Next, look for browning tips or leaf margins and snip them off if desired. This is where your small scissors may come in handy. Often they’ll allow you to make finer cuts than the shears. Again, remember to disinfect your blades between cuts.
Now take a look at your Calathea’s overall shape. It might be looking a bit lopsided after you’ve taken out the faded material. If so, you can make a couple more strategic snips to balance it out. Be sparing with your cuts, though – the plant may not survive if you take off more than a third of its foliage.
If that means you have to leave some brown areas on the plant for now, that’s okay. You can trim again in a month or so after your Calathea has grown a few new leaves to replace what you removed.
Note: Calatheas don’t always flower indoors, but if yours does, you can “deadhead” the blooms once they fade – this will have the same benefits as removing shriveled leaves. You should snip off the stem of each dead bloom right at the base, just as you do when pruning foliage.
What Causes Brown Leaves on Calathea Plants?
As we mentioned in the introduction, Calathea leaves aren’t immortal Highlanders – it’s natural for them to age and die eventually. But if you notice that a whole bunch of leaves at once are doing their impressions of a potato chip, there’s something wrong with your plant. Make sure to address the larger issue after you trim the damaged leaves.
One possibility is that the sensitive foliage has been scorched by exposure to direct sunlight. If you’re keeping your Calathea someplace very sunny, like a south-facing windowsill, move it back into an area where it will receive only indirect light.
Drying and shriveling foliage can also be caused by dehydration. There are a number of related issues that can cause chronic thirst in a houseplant.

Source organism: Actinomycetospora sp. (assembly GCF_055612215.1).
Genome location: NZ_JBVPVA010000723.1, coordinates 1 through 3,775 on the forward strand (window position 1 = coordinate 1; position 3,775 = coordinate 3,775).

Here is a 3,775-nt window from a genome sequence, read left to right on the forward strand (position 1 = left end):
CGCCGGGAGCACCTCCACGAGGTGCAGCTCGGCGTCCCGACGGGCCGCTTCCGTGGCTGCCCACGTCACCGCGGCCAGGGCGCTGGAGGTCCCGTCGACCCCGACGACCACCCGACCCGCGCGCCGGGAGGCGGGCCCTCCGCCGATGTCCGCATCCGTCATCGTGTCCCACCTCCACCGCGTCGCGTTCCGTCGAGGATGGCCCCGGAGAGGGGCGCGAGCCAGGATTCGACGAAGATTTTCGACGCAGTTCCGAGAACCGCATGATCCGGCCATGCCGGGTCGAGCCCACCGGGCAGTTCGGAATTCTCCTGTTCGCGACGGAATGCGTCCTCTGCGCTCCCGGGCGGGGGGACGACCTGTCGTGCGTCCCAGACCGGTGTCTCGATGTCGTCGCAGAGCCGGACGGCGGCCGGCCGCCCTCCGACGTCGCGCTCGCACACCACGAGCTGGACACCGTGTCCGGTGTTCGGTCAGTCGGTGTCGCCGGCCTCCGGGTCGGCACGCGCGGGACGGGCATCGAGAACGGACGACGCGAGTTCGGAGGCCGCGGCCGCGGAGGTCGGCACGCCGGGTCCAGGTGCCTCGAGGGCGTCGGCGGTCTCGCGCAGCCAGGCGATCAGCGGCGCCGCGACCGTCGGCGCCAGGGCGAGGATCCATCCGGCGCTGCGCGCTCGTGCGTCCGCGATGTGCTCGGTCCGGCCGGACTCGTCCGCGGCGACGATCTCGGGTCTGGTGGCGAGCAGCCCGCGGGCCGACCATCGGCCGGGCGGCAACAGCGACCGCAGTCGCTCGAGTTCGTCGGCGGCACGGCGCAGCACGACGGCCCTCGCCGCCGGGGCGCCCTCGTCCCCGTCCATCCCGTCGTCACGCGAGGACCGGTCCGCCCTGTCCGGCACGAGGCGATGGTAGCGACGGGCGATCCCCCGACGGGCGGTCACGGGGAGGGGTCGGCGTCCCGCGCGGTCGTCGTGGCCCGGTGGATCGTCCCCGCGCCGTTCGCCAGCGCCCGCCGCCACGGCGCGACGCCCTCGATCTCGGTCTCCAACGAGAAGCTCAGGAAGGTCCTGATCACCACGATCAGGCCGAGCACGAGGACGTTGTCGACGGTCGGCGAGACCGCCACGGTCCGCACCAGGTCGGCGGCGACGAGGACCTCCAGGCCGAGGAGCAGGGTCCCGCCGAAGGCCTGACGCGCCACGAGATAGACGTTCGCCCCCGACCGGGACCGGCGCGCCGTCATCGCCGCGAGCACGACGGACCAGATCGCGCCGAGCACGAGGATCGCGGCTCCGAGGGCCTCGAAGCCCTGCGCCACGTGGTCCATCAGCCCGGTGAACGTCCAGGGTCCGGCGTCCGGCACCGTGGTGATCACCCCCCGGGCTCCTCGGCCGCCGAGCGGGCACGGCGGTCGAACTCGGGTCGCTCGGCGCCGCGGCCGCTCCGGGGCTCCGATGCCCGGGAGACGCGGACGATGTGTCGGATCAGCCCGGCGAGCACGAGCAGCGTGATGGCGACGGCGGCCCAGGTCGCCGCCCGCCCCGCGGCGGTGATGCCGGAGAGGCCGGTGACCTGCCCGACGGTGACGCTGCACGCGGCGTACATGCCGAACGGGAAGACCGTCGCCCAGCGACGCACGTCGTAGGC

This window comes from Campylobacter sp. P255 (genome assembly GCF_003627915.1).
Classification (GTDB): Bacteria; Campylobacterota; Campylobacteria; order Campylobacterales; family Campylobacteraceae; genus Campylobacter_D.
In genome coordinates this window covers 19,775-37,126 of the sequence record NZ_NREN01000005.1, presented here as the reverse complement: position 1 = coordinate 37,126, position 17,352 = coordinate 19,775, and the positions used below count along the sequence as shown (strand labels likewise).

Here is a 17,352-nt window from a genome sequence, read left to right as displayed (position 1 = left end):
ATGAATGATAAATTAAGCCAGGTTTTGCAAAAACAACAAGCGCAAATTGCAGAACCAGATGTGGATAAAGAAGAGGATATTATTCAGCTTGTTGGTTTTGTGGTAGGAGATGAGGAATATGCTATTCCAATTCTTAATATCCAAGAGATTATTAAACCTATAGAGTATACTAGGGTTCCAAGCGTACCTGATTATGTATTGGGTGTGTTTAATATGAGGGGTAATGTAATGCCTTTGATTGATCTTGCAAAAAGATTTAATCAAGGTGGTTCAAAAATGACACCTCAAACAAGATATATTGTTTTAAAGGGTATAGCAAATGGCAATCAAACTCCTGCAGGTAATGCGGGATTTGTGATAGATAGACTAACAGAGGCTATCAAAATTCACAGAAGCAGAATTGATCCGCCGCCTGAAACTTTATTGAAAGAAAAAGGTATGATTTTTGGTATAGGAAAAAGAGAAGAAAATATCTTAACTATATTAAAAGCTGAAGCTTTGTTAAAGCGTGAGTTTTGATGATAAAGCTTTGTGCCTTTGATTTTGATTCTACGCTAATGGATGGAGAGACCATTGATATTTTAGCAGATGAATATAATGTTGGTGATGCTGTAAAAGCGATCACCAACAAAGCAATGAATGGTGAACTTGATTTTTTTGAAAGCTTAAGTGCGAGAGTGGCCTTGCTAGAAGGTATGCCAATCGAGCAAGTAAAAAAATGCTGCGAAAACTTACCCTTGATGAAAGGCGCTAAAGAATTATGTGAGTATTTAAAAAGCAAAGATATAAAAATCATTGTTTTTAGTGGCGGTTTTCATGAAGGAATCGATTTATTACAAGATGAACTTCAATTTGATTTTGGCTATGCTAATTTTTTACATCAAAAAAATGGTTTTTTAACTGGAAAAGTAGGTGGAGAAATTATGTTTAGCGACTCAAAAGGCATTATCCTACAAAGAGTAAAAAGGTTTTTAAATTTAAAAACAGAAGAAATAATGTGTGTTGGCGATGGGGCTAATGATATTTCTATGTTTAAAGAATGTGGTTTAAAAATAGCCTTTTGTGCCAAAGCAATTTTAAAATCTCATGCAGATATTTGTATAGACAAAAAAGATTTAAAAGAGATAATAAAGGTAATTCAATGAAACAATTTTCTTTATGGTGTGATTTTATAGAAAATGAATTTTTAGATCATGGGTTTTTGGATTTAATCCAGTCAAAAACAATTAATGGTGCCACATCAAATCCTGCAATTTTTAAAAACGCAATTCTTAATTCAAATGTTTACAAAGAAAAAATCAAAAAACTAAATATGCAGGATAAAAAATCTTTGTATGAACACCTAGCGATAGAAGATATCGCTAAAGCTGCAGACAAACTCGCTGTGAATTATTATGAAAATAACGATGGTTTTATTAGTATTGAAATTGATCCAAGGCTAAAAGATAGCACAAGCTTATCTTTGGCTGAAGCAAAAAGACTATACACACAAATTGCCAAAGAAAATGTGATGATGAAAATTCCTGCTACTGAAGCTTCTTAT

Number one is underwatering – if you’re not giving your Calathea enough water, it’s not getting enough water! If you notice that the soil is bone-dry and peeling back from the edges of the pot, you’re probably not watering it enough.
Be careful, because overwatering can be a problem too. Rather than watering a Calathea on a fixed schedule, check the potting mix every few days and give it a drink only when the topmost inch or two has dried out. That should ensure that the lower portions remain damp, but not so wet that the roots can’t breathe.
The right growing medium makes it much easier to get the right balance of water. Many store-bought potting soils are too dense and water-retentive for a delicate plant like a Calathea. Try a mix intended for African Violets, or whip up your own by combining two parts perlite, two parts coconut coir, and one part prepackaged potting soil.
A buildup of mineral salts in the pot can also desiccate your Calathea, pulling water from the roots through osmosis. This can result from long-term use of chemical fertilizers, or from giving your plant tap water that contains high concentrations of minerals.
If you suspect this is what’s happened to your plant, you can flush the soil out by running a steady stream of water through the pot for a few minutes. Do this every three or four months if you use fertilizer. And consider switching to distilled water if you’ve been watering from the faucet.
Can You Propagate Calatheas From Leaf Cuttings?
If you’re going to remove a healthy leaf for aesthetic purposes, you might wonder whether you can root it in the soil and turn it into a brand-new plant. Sadly, Calatheas can’t regenerate from a leaf alone the way that some succulents can. The best way to propagate them is by dividing the plant at the roots.
Clearing away spent growth is an easy way to keep your Calathea looking and feeling fresh. Remember to disinfect your tools before and after, and avoid taking too much foliage off at once. Do that, and your plant will be even healthier after its trim.